Paul Bäumer, seventeen, struggles to breathe through the yellow lens of his gas mask. He takes in his first glimpse of the western front as if he were a creature from another planet. Bullets ricochet above. Mortar shells detonate. The trench is overflowing. A sergeant, convinced Paul will be dead by dawn, removes the mask from his face and orders him to empty the trench of rainwater. A soldier steps out of the dugout. “Give a dog a bone, and he’ll always take it,” he mumbles. “Give a man strength…. Man is a beast.”
The new Netflix adaptation of Edward Berger’s 1929 novel All Quiet on the Western Front offers a grim, yet stunning depiction of trench warfare in WWI. Berger has reclaimed this story, which was originally adapted into an iconic film by Universal Pictures in 1930, with a distinctly German understanding of war and power. There are no heroes in this story. There is no moral compass. Only a nation so convinced of its own superiority that it has paved the way for its own demise. This story seems timelier than ever.
According to the book, Paul Bäumer’s descent into the heart of war begins with his teacher’s lies. Paul and his classmates, wide-eyed and innocent, believe their schoolmaster when he assures them that victory is near. They are the Iron Youth, their teacher says, fighting for “the Kaiser, God, and the Fatherland!”
That myth is shattered by the reality of war. Paul is pulled from the rubble after the first bombardment. He eats stale bread while staring into the distance, then rises to retrieve his deceased classmate’s dog tag. Paul fights to retain some semblance of humanity from battle to battle but surviving this hellscape eventually leaves him empty.
All Quiet on the Western Front, unlike most war stories, makes no attempt to justify or sentimentalize either side of the conflict. When Erich Maria Remarque began writing the novel in 1927, he hoped to capture his wartime experience with journalistic clarity. Paul and his comrades harbor no ill will toward the French. They fight because they are told to, not because they want to die. In one of the book’s most famous scenes, Paul falls into a shell-hole and buries his knife in the chest of a French soldier. For hours, he lay next to the dying Frenchman, finally confessing, “If we threw away these rifles and this uniform, you could be my brother.”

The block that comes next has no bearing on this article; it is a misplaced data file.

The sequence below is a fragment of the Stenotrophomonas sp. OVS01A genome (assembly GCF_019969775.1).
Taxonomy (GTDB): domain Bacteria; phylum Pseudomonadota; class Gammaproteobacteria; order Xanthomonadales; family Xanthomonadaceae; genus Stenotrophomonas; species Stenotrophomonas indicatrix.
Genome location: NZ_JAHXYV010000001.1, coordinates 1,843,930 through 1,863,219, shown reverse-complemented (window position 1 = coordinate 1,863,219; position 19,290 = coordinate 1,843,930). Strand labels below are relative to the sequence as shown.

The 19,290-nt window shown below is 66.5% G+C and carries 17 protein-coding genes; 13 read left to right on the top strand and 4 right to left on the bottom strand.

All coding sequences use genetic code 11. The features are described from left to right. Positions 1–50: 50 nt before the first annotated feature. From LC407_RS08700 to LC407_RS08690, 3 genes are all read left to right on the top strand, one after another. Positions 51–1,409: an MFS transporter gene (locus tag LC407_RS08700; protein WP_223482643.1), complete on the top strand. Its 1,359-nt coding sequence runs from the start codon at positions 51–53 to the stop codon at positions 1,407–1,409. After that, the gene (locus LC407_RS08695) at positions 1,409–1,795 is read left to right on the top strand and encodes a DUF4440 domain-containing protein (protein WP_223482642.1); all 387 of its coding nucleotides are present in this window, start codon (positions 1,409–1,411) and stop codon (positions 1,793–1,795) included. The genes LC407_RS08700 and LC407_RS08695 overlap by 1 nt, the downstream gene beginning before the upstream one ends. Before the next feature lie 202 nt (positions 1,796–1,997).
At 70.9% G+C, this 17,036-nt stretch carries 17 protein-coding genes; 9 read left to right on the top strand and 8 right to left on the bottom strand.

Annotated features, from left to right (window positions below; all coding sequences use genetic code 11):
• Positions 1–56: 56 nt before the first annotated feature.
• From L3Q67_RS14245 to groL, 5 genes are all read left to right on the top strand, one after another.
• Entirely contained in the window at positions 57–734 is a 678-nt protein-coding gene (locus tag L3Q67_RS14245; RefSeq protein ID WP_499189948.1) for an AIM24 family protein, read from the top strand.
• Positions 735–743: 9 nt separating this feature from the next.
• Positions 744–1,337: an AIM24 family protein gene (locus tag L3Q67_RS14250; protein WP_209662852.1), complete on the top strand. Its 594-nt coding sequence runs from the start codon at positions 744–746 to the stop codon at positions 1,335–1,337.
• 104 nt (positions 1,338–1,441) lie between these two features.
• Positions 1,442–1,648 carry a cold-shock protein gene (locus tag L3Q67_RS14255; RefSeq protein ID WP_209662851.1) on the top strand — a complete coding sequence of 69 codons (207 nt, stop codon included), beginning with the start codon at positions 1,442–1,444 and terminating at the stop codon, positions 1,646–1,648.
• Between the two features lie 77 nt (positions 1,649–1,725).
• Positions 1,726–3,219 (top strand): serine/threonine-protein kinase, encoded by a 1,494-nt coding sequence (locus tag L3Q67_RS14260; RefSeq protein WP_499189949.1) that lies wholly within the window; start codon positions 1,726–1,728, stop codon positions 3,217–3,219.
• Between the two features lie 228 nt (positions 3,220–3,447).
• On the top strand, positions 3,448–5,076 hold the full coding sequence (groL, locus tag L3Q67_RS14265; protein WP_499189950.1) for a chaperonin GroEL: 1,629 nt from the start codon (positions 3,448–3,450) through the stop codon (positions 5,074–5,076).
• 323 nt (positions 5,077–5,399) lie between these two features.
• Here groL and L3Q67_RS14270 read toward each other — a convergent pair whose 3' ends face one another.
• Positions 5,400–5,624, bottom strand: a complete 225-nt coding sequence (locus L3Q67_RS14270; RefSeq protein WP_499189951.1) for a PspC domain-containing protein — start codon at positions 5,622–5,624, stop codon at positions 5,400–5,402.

This candor helped the novel become an international best-seller and drew the attention of Universal Pictures founder Carl Laemmle in 1930. Laemmle, who maintained close ties with family and friends in Germany, traveled to Berlin to meet Remarque and purchase the book’s rights. The film, which spared no expense in production, provided a visceral cinematic experience, immersing audiences in the sounds and images of war. When it won the Academy Award for Best Picture, Laemmle became convinced that this film would prevent the world from annihilating humanity. Neither Laemmle nor Remarque could have predicted the devastation that engulfed Germany in the 1930s.
Nearly a century later, Edward Berger draws on a more complete understanding of German history in this new adaptation. While the war ended in 1918, the terms of its conclusion sparked a domestic conflict in Germany that lasted more than a decade and eventually led to World War Two. We leave Paul to follow Matthias Erzberger (Daniel Brühl) as he leads a delegation to negotiate an armistice with France. The German troops are starving, and winter is approaching. On a train carriage deep in the Compagnie Forest, the French make unwavering demands that will devastate the German military and plunge the country into a recession. Erzberger warns that if peace causes more misery than war, the German people will be disappointed.
Meanwhile, General Friedrich, a paragon of German militarism, sips wine in his commandeered chateau and rails against the “Social Democrats…selling off our Fatherland.” In his last moments of power, he orders his emaciated troops, including Paul, to charge the French lines. The General looks to the clock as his soldiers fall in a futile attack fifteen minutes before the armistice takes effect.